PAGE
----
The Jack Welch I knew: he was one of a kind and his sense of humour was renowned
Behind the tycoon's cunning business acumen was a compassionate man, says Michael Garin
Jack Welch, one of the great legends of American business, passed away on Sunday at the age of 84. I was lucky enough to know him throughout much of the 1990s because I was one of his principal advisers on General Electric’s media strategy when I was the global head of telecommunications and media investment banking at ING Barings.
Jack was one of a kind. His grasp was broad, but he focused relentlessly on the matter at hand, whatever it was. And he had that unique ability to make you feel whatever you had to say was important, as long as you knew what you were talking about. He was a very powerful man but when you were with him, he seemed like just an ordinary guy.
His sense of humor was renowned. My favourite story about Jack was when the head of NBC, Bob Wright, was preparing to visit Cardinal Francis Spellman, an American bishop, to deliver a mea culpa on behalf of GE, which owned the network. NBC's parody show Saturday Night Live frequently performed skits about a fictional priest named Father Guido Sarducci, and it aggravated the Catholic Church no end. Accompanying Bob in New York was Ray Timothy, head of NBC’s television division. Jack was on the phone from GE’s corporate headquarters in Fairfield, Connecticut.
Clearly these three Irish Catholic boys were very concerned and quite anxious about the coming meeting with the cardinal, another larger-than-life New York character. As the conference call was ending and Bob was getting ready to cross the street from NBC’s headquarters to Saint Patrick’s Cathedral, Jack ended the conversation by telling Bob: “And r-r-r-remember B-B-B-Bobby [Jack had a bit of a stutter], he didn’t get to be Cardinal by being good at ****ing Latin.“
That was Jack. He could say something very important while making you laugh at the same time.
Jack developed an organisational structure that, at the time, was unique to GE. It combined the skills of corporate support teams like finance, legal, HR and others with the professional expertise of the operating groups. While the career path in the operating teams was vertical, that of the support services spanned the scope of the entire organisation. Jack's new approach gave operating executive access to the best corporate professionals when running their business, and at the same time provided the top executive staff with a constant pipeline of information to help them manage one of the world’s largest corporations as well as they did.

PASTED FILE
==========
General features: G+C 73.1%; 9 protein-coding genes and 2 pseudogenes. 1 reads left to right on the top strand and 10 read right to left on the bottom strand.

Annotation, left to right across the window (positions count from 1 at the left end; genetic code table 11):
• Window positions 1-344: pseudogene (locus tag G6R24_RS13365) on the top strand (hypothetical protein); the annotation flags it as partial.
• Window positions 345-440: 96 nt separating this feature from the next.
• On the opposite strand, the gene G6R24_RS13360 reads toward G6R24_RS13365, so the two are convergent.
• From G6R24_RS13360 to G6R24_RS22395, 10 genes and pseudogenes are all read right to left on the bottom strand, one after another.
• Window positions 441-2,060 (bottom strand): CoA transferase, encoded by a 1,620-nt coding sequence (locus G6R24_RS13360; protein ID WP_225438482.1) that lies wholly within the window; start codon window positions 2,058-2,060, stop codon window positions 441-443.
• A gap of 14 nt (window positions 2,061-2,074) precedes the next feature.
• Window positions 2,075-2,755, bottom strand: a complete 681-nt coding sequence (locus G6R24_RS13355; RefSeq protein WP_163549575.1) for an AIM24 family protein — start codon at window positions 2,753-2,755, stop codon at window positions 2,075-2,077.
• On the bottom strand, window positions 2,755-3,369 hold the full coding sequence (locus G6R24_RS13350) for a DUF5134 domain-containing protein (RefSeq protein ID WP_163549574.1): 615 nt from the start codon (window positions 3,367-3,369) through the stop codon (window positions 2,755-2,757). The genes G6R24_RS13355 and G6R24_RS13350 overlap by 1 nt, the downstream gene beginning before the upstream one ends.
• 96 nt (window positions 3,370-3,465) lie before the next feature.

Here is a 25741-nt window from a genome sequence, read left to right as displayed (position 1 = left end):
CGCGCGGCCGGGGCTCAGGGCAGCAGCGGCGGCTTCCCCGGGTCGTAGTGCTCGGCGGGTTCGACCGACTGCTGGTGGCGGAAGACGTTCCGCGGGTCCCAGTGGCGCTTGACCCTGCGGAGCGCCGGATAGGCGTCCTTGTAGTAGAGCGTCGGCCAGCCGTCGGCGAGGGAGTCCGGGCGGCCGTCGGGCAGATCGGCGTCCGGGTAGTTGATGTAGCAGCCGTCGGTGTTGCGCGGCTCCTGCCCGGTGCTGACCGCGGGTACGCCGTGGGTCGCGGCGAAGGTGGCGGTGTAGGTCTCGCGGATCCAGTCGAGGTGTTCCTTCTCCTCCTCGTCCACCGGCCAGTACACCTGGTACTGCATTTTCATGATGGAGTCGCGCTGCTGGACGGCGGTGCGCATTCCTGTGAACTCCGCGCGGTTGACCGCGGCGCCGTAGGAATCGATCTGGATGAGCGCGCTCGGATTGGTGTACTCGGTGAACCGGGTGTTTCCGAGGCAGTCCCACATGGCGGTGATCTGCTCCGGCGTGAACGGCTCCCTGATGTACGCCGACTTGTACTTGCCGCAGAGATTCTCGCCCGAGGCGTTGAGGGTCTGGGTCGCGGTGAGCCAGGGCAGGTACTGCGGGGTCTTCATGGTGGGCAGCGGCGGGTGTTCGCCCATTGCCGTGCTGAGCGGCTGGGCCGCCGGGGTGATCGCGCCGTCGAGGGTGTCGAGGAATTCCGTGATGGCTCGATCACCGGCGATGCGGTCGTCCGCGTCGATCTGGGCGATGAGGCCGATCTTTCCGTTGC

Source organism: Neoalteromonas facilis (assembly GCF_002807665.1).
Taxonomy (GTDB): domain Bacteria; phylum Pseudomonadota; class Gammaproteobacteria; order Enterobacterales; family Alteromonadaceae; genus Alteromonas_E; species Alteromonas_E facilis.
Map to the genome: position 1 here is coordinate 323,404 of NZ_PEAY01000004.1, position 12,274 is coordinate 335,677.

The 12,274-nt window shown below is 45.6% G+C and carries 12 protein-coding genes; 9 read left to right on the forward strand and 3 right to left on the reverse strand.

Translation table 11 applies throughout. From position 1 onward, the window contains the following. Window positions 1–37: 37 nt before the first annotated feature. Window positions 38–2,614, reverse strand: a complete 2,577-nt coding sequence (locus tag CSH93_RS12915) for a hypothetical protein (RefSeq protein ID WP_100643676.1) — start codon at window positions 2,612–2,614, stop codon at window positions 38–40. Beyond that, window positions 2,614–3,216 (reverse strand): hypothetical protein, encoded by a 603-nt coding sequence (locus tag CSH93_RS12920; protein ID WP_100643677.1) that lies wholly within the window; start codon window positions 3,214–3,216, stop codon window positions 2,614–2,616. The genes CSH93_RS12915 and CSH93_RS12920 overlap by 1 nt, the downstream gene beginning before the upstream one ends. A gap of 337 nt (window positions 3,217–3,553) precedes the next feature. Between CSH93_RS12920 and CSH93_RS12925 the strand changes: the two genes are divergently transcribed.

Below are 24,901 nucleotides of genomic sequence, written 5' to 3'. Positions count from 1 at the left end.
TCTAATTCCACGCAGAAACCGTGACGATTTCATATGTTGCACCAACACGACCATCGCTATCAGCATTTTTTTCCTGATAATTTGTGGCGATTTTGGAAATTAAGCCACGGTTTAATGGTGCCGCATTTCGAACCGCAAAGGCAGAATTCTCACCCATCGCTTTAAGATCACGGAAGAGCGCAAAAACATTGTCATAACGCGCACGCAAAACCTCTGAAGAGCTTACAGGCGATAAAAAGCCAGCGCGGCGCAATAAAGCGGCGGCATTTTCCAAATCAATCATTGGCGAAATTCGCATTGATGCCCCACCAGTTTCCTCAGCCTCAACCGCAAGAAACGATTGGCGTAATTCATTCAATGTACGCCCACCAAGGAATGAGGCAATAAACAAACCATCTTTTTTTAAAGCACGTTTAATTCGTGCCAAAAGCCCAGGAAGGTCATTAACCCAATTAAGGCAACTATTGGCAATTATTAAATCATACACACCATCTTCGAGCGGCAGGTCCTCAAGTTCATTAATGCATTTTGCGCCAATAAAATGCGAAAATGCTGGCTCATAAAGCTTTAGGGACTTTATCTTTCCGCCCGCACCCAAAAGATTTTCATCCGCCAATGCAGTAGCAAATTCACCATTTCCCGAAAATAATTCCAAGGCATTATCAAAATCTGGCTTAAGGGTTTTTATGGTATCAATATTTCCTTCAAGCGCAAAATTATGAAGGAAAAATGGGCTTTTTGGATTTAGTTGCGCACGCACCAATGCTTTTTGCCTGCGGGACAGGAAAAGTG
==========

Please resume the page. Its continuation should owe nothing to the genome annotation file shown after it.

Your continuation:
But in order to make this unique methodology work, operating executives had to believe that their support colleagues were there in fact to provide support – not control, which unfortunately is too often the case here in the region. The true partnership of skills and disciplines in this matrix structure accounted in large measure for GE’s incredible success during Jack’s tenure. This was a one of the many lessons I took from my time advising the company, and I have tried to integrate it into the companies I’ve been fortunate to run ever since.
The other key lesson I took away from my time with Jack is that structure alone is not sufficient. Equally critical is the right corporate culture. Operating teams had to believe that the support teams were genuinely there to help manage the divisions, rather than spy on or control them.
To accomplish this, GE created its Crotonville, New York, training centre, where more than 12,000 employees from across the company improve their management skills while getting to know their colleagues from various divisions for a week at a time. Building a culture of co-operation and collaboration among a diverse staff of highly competitive and ambitious executives is no easy task, but Jack’s dedication to this effort helped ensure that, during his tenure, co-operating to succeed remained a core cultural value.
These are important lessons for UAE organisations to learn. Too often, we spend billions of dirhams building world-class organisations only to lose millions through a lack of synergy and collaboration.
I’m grateful that this challenge is finally being addressed in the media sector here in Abu Dhabi. Twofour54, Image Nation and Abu Dhabi Media are, for the first time, working together to ensure that we fully realise our potential to be the leading creative hub for Arab-language media and entertainment, as well as a magnet for international content creators whenever their productions or development brings them to our part of the world.
Michael Garin is CEO of twofour54 and Image Nation
Updated: March 4, 2020 12:37 PM